“Proof of residence is required for voter registration under the Electoral Act (though not under the Constitution).  The Electoral (Voter Registration) Regulations 2017 (SI 85/2017 give a list of documents that constitute proof of residence, and go on to say that in the absence of any of these documents applicants for registration must produce a residence affidavit in the form prescribed in the regulations.

“Many people do not seem to have any of the listed documents so they must produce a residence affidavit sworn before a commissioner of oaths.  This applies especially to rural villagers, urban poor and previously displaced people,” Legal and Parliamentary watchdog, Veritas said.

“This problem could be done away with if the regulations were amended to remove the requirement that in the absence of other documents residence must be proved by affidavit.

“All the regulations need do is to require applicants for registration to state where they live in the application form (officially called a ‘claim form’) that every applicant must complete.  A voter who falsifies his or her address in such a form could be charged under section 37(2) of the Electoral Act with making a false statement of fact in an application for registration (maximum punishment two years’ imprisonment).  Producing an affidavit sworn before a commissioner of oaths is not necessary,” added Veritas.


Comments (5)

An affidavit costs $5. So are we paying to vote ????? Why are our MPs not scraping that requirement. I think some of us want to manipulate the process by having all these bottlenecks. !!! ButwhyZimbabwe !!!

ButwhyZimbabwe - 18 October 2017

zanu yatohwinha mdc alliance beaten before yatanga Mwari pindirai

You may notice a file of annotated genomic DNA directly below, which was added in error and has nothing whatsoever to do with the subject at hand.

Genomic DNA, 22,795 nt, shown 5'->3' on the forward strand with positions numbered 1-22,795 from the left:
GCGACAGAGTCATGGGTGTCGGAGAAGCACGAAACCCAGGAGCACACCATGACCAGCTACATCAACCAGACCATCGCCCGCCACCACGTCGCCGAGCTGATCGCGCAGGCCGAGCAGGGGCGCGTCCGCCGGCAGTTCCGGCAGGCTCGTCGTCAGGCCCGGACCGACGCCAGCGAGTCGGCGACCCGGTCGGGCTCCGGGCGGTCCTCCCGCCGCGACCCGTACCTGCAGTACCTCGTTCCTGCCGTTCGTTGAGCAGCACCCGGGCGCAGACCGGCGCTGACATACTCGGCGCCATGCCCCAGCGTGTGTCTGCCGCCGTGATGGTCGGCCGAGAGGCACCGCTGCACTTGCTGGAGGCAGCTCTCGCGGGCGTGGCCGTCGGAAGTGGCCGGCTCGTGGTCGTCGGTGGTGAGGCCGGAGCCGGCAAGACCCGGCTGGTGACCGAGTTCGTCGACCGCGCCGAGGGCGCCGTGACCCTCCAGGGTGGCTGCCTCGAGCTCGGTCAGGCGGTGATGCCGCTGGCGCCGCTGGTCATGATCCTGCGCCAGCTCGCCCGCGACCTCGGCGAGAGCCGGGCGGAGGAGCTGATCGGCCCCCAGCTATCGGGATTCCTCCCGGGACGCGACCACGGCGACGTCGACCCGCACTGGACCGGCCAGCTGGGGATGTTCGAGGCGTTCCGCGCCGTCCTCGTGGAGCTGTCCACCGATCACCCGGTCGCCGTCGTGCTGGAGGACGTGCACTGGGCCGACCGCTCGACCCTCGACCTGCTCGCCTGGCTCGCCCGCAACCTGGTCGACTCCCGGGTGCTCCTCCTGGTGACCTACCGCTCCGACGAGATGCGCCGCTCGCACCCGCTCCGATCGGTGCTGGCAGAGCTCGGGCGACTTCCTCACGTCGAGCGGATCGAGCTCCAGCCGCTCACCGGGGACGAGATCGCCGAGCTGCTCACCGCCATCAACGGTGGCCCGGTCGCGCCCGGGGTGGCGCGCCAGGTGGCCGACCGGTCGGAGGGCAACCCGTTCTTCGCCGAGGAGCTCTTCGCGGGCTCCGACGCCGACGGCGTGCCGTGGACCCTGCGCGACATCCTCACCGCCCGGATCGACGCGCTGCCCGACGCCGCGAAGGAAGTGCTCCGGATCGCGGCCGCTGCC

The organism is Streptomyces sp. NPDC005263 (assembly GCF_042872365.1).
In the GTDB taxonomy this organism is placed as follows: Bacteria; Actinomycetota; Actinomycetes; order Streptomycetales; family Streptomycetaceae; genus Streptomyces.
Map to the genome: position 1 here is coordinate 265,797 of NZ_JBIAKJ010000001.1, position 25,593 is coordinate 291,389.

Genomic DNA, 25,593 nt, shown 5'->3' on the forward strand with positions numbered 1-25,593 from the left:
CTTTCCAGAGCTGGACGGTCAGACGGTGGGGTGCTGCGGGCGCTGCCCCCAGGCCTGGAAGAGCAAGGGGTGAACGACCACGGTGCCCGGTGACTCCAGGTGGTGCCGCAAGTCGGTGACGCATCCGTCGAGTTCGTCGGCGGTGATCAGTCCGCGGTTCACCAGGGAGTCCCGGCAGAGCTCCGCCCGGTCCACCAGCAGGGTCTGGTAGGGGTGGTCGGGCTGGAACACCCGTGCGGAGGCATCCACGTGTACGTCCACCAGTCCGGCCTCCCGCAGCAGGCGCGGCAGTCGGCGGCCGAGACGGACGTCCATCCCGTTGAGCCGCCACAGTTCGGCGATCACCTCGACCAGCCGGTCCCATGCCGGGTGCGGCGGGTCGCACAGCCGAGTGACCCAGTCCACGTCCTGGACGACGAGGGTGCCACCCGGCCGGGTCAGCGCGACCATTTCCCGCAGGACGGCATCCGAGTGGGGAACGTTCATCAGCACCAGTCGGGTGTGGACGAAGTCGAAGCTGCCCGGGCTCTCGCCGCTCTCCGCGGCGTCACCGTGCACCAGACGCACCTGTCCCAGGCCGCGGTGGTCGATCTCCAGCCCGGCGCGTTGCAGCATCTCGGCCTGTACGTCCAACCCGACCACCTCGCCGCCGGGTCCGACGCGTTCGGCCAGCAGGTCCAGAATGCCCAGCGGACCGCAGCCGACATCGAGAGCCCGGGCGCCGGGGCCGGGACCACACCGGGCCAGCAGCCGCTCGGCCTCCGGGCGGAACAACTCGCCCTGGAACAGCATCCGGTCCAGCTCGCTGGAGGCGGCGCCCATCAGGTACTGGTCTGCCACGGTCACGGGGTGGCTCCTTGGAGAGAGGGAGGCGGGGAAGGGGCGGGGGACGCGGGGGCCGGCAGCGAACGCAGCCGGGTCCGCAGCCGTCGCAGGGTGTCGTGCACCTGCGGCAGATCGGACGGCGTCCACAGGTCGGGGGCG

g40 - 18 October 2017

The worst election registration this nation has ever had . The election board can not even show which is a polling center by way of signs . i foresee confusion ahead and many citizens will be stopped from voting by zec . I foresee lot of rubbish coming into voter registers bcoz last minutes zec will rush everything and confusion will happen then zanu will then rig as usual, why deny someone registration bcoz he or she does not have proof of residence but his or her name is there in the old voters book and the victim has been voting since 1980 . lets work with old voters registers for verification reason .

Diibulaanyika - 18 October 2017

The requirements just push those who want to register away, this proof of residence thing aaah, these ZEC people dont want people to register to vote.

Nana - 19 October 2017

Do you think people will take time to pay for an affidavit in this current economic environment. i better buy bread for my kids. Too much requirements!!!!!

Ballista - 19 October 2017

Post a comment

Readers are kindly requested to refrain from using abusive, vulgar, racist, tribalistic, sexist, discriminatory and hurtful language when posting their comments on the Daily News website.
Those who transgress this civilised etiquette will be barred from contributing to our online discussions.
- Editor

Your email address will not be shared.